The Modern Antiquarian. Stone Circles, Ancient Sites, Neolithic Monuments, Ancient Monuments, Prehistoric Sites, Megalithic MysteriesThe Modern Antiquarian


Son Olivaret Nou


<b>Son Olivaret Nou</b>Posted by HobImage © IH
Latitude:39° 56' 57.69" N
Longitude:   3° 50' 57.91" E

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<b>Son Olivaret Nou</b>Posted by Hob <b>Son Olivaret Nou</b>Posted by Hob <b>Son Olivaret Nou</b>Posted by Hob <b>Son Olivaret Nou</b>Posted by Hob <b>Son Olivaret Nou</b>Posted by Hob


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I've listed this site as a Taula as that's probably the main attraction for most folk. The taula is missing it's cap, but does have an interesting hole in it, in the manner of the Stone of Odin.

I was quite chuffed to find this out, as it seemed very difficult to get any information regarding the site, it's existence only being marked in a very vague fashion on one of the Menorcan Megalithic tourist maps.

Thankfully, there were some helpful folks at the farm, one of whom was quite happy to guide me to the right area. This is just as well, as it would have been nigh on impossible to find without exact directions.

The poblat is still quite in evidence, though it's been co-opted for agricultural purposes, and it seems as if some of the original structures have been rebuilt over the centuries. Like little circular drystone structures which my guide explained were alleged to be made from the stones of the dwellings in the ancient village.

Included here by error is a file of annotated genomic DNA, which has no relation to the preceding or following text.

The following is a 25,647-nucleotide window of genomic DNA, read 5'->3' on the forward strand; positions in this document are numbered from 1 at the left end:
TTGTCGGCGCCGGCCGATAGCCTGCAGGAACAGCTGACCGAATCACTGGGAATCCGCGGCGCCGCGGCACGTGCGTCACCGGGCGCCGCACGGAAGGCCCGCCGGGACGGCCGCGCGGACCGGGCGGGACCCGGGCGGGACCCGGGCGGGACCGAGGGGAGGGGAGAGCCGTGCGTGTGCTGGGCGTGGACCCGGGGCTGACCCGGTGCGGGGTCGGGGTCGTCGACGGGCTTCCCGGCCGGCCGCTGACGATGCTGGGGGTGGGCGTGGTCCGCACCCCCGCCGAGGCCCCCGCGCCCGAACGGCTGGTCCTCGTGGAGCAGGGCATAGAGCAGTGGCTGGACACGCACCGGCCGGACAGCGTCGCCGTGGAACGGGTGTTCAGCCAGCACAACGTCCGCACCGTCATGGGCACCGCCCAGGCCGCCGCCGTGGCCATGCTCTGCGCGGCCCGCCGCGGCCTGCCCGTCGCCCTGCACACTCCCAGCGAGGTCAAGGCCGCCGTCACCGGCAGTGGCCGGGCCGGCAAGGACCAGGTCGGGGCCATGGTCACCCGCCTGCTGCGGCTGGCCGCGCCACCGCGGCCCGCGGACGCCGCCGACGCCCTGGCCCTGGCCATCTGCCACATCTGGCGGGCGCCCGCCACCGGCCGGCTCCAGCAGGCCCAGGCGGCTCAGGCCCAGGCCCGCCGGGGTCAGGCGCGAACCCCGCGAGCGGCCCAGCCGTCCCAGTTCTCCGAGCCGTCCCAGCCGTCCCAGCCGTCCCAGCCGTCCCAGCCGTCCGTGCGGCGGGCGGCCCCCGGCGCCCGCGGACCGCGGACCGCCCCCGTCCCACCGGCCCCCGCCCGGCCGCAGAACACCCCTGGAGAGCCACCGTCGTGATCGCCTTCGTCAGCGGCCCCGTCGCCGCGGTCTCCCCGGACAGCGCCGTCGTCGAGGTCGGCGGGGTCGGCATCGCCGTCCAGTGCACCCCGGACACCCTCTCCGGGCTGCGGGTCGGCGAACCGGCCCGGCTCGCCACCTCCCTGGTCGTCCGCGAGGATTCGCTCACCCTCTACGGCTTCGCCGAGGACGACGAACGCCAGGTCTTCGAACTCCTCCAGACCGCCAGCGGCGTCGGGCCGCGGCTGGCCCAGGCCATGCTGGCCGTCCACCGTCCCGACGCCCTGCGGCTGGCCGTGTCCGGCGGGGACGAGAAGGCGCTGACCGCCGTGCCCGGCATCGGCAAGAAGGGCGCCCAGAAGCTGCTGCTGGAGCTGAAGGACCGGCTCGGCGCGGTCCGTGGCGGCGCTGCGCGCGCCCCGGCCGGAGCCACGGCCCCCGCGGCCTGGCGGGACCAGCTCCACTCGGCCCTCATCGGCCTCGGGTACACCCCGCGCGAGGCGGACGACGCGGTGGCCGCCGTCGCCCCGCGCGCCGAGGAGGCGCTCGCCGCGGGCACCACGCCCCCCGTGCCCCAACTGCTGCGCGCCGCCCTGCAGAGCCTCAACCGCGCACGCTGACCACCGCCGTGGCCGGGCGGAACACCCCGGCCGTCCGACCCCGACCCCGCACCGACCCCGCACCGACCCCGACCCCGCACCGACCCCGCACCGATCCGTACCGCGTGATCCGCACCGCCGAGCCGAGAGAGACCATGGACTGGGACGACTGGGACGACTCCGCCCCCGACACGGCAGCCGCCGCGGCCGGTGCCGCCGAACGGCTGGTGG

There are also a couple of interesting anomalies in the poblat zone, namely a line of large orthostats which seemed reminiscent of the facade of something or other, and a patch of outcrop bearing large stonecut basins, some circular, some irregular almost head-and-torso shaped.

These parts are reasonably accessible, as the grove in which they sit is grazed by livestock. The livestock are prevented from getting into the Taula sanctuary/Talaoit by a substantial wall.

On the other side of this wall, it is very overgrown. The trees and bushes are virtually impenetrable. it's a bit of a scramble to get to the holed Taula, around which can be made out a good few other orthostats poking up from the very uneven undergrowth/cobbles mixture that is underfoot. Some of these orthostats also have holes, some of which looked natural, as if the stones had been chosen specifically because of the holes.

The talaoit is not easy to get up, I found myself wriggling under branches and through nettles to circumnavigate it to find if there was one of those little cave things built into the side, which there is. It was very disorientating, but I think the cave thing points roughly in the direction of El Toro.

It's a bit of a mad and gnarly old site, but if you like your prehistoric sites raw, unexcavated and untended, this is a very untidy and atmospheric example of exactly those qualities.
Hob Posted by Hob
8th November 2007ce